end of newsletter Summer 1994

K.I.R.A.Rail News publication of The Kentucky Indiana Rail Advocates Summer 1998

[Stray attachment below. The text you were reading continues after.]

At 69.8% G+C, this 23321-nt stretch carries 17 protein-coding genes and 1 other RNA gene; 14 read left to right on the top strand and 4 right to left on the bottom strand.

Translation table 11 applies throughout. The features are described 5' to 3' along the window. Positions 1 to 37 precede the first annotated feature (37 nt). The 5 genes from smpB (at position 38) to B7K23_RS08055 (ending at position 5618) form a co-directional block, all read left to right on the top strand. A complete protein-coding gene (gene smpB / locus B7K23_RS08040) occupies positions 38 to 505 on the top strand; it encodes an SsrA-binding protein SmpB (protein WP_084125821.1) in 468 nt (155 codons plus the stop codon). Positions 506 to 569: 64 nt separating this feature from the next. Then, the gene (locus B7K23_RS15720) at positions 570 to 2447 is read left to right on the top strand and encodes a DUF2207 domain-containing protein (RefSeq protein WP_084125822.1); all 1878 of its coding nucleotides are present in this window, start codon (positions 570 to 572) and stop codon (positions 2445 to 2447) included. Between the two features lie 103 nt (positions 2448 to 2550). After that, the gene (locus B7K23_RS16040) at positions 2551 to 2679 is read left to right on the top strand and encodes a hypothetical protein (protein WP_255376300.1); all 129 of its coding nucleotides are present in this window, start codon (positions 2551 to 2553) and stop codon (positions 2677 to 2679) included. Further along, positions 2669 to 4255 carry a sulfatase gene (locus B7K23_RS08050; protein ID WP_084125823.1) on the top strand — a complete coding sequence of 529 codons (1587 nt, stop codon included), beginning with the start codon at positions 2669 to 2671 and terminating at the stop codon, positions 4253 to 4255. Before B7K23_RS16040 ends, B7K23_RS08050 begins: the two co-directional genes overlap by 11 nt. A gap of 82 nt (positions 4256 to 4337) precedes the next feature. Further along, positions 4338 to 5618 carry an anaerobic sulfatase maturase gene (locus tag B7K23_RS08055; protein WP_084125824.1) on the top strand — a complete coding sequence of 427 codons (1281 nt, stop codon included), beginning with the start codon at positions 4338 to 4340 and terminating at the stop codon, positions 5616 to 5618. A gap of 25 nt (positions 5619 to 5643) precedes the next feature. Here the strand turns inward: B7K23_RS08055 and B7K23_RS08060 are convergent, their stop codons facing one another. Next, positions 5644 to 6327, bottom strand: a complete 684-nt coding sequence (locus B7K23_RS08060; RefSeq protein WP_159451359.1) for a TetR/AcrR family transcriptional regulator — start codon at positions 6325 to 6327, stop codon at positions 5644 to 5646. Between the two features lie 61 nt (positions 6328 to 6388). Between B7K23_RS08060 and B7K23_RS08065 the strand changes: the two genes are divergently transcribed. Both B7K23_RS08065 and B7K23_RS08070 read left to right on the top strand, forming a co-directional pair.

FAREWELL KRTF, HELLO KIRA - We have a new name, 'Kentucky-Indiana Rail Advocates!~ The name, which denotes the region we serve and advocacy we stress, was approved by members present at the May 26 business meeting and will be used in our marketing work. "Kentuckiana Rail Task Force' will remain as our corporate title; but, because it (KRTF) implied specific tasks which have now been fulfilled, members expressed desire for a name which more closely identifies our rail passenger advocacy and a broader territory we hope to support. We'd like input regarding our new name - tell us if you like it, prefer the old name or another. KENTUCKY FAIR BOOTH TO GO HI-TECH - KIRA (Kentucky-Indiana Rail Advocates) will have its own booth again at the big Kentucky State Fair August 20-30. As NEWS went to press, arrangements were being made for Amtrak to work from a booth next to ours to demonstrate its new on-line Internet reservation system. Members and friends are needed to man the KIRA booth. Call Eustace Durrett at 459- 8361 if you can work. AMTRAK RESTORES IND'Y-CHICAGO TRAIN - On July 19, Amtrak restored its Indianapolis-Chicago "Hoosier State" train to run on days the tri-weekly Chicago-Cincinnati-Washington Cardinal does not run. Once again, Amtrak offers daily train service between Ind'y and the Windy City, affording yet another opportunity to reconnect Louisville! FLAMINGOS FLY AGAIN - Our popular "Flamingo" first class dining service returned Saturday, May 9, as part of a late morning Kentucky Railway Museum train. Organized by member Jon Owen, the "Flamingo'~ excursions are intended to share the wonderful experience of train travel. Food is prepared and served by the Sherwood Inn staff in New Haven to authentic L&N menus. For the trips, KRM provides full dining, lounge and office cars. The June 20 and July 25 "Flamingo" runs behind steam locomotive 152 were sold out. Next "Flamingo" trips will run in October, with specific times and~dates to be announced later this summer. Tickets will range from $40.00 to $50.00, depending on accomodations (rates are for all active members of rail groups, railroad employees) For reservations, call John Owen (502) 381- 2496 or Eustace Durrett (502) 459- 6361. KARL LUSK THANKS KIRA - Karl Lusk, Kentucky Railway Museum's executive director, spoke at our May 26 meeting and thanked members for helping bring more~ riders to KRM's trains. Because KRM and our group have similar markets, we can do much to promote activities of each other. Lusk said, adding that many visitors come out of curiosity and want to know more about current and future rail passenger developments. SPRING BRINGS AMTRAK EXCURSIONS TO SOUTH - Several excursion trains rolled through the Southeast during spring months. Over the April 18-19 weekend, the "Smoky Mountain Special" ran from Knoxville to Corbin and return. Saturday's trip was delay-free, but unseasonably heavy rains caused Sunday's trip to operate late. KIRA's Jon Owen and NRHS's Wayne McGinnis saved the day by buying extra food from a Corbin Kroger store to restock the Special's depleted dining car! Sponsored by the Old Smoky Railway Museum, the excursions used Amtrak Superliner equipment. HUMMINGBIRDS, AMTRAK STYLE - On May 16 and 17, the Birmingham Heritage Rail Museum operated its "Humming Birds" from the steel city to Nashville and return, also using Amtrak Superliner cars. Bringing up the rear was an ex- SAL sleeper-lounge, "Hollywood Beach," owned by Dr. Art Cushman, president of the Tennessee Association of Rail passengers (TARP). The reincarnated "Birds" followed CSXT's main line between Birmingham and Vine Hill, on Nashville's south side. Ex-Tennessee Central tracks were used to reach downtown. KIRA was represented by Jon Owen and TARP by Dr. Cushman. Kenneth McCarry and Dorian Walker represented Bowling Green's "Operation Pride," also campaigned for more Amtrak service over the Humming Bird's old Cincy-New Orleans route. Several Alabama and Tennessee Congressmen were on aboard, as were representatives from Georgia, Louisiana and Mississippi rail passenger groups. TENNESSEE NEWS - The East Tennessee Association of Mayors announced support for extending a proposed Washington-Bristol1 Va., serviceon to Johnson City, Knoxville and Chattanooga. Amtrak and VaDOT are currently studying theroute TARP (Tennessee Association) has endorsed a new Thruway busroute (which usesexisting Greyhound service) to connect Nashville, Huntsville and Decatur with the Washington- New Orleans "Crescent" at Birmingham The Tennessee Central Railway Museum has purchased the former general office building of the old TC Railroad in East Nashville. The Museum has also taken delivery of an Amtrak slumber coach to add to its car fleet. Several excursions were run by the Museum last spring from Nashville and Cookeville on Nashville & Eastern (N&E) rails N&E has bought three bi-level commuter cars for extended rail commuter use along the 1-40 corridor between Watertown and Nashville. State funding is being sought for the proposed service. The area's Metropolitan Planning Organization is also considering commuter rail into downtown Nashville from outlying suburbs on two other routes, CSX Transportation's mainlines to Chattanooga and Louisville. KIRA News 3 -REGIONAL NEWS - Meeting in mid-July, TARC's board of directors voted to consider some form of rapid transit - busway or light rail - for a 13-mile corridor from downtown Louisville to southern Jefferson County. The vote concluded a $1.5 million, year-long study of urban transit alternatives conducted by TARC and a work group of citizen members. The proposed route, which generally parallels 1-65, would remain the same, whether or not light rail or the busway was selected. A light rail line requiring tracks and stations was estimated to cost $400 million; a busway, with its dedicated roadway, would cost about $300 million The Southwest Ohio Regional Transit Authority has purchased ten miles of right-of-way from the Indiana & Ohio Railway between Cincinnati and Blue Ash, Oh., for a possible light rail line A Western Kentucky shortline, the Hardin Southern, has bought two coaches (ex-C&O and L&N) from the Fort Wayne Rail Historical Society. HS runs excursions over a short segment of the old Paducah Branch (L&N's). The Indiana Transportation Museum in Noblesville has completed restoration of former L&N dining car "Cross Keys Tavern" and plans to use the car later this year CSXT gangs have been assisting Louisville & Indiana (L&I) forces in upgrading track between Columbus and Jeffersonville. CSX by fall is expected to re-route some Louisville-Cincy traffic via Seymour over the line. Can Amtrak be far behind? UPCOMING EVENTS - Aug. 8 -Summerrail, Cincinnati Union Terminal; full day of rail show, sales, multi-media shows, visit to Tower A, CUT; sponsored by Cincy Rail Club, Miami Valley Railfans; Aug. 20-30 - Kentucky State Fair, Fair & Expo. Center; Amtrak and KIRA will each have booths; Sept. 12 - Nashville-Watertown, TN., excursion on Nashville & Eastern (old TC Ry.), run by Tennessee Central Railroad Museum; Sept. 19-20 - Steam trips with NKP 2-8-2 587, run by Indiana Museum of Transportation, Noblesville, In.; Sept. 29 - KIRA Business Meeting, 4:30 pm, at Offices of Greater Louisville, Inc. (Chamber of Commerce), 6th & Main Sts.; Oct. 3-4 - Amtrak's "Chessie Special runs from Cincinnati to Maysville, Ky., and back for Maysville's "Court Days. Ohio Association of Railroad Passengers (Cincy Chapter) and KIRA will be on board, host booth at Maysville; October - Flamingo Special," operates from New Haven to Boston, Ky.,~and return as part of Kentucky Railway Museum trains. Extra-fare luxury dining service in special cars. NATIONAL NEWS - Amtrak ridership increased nearly six per cent, and on-time performance systemwide improved to 83 percent for the first three months of the year, continuing positive trends that developed last year. During that period (Amtrak's second quarter), more than 4.7 million passengers traveled on Amtrak Trains, an increase of 5.8 percent compared to the same period last year. Boston-New Haven electrification is on schedule with 64% of catenary pole foundations in place and 29% of the poles erected work is expected to be completed next summer. An Asheville-Salisbury, N.C., train is being considered for an east-west Carolina corridor; the new service would connect with Amtrak's Washington-Atlanta Crescent" at Salisbury Commuter rail is under study in Minnesota and six potential commuter corridors radiating from the Twin Cities are being considered. Two are on routes used by the "Empire Builder'trains.... A "baseball shuttle~ using Amtrak equipment ran April 18-19 between Tempe and Phoenix for weekend games with the Arizona Diamondbacks and the Florida Marlins. Seven Amfleet coaches and a full dome car were in the consist.... The Surface Transportation Board ruled in favor of Amtrak, permitting the carrier to run solid express coach trains on current routes. The action opens the door for system expansion. ... Oklahoma is expected to regain train service next year; Amtrak and the state's DOT are determining new routes. NEWS is published by Kentucky-Indiana Rail Advocates (Kentuckiana Rail Task Force), p 0. Box 576, Louisville, KY 40201; Eustace Durrett and Charles Castner are editors.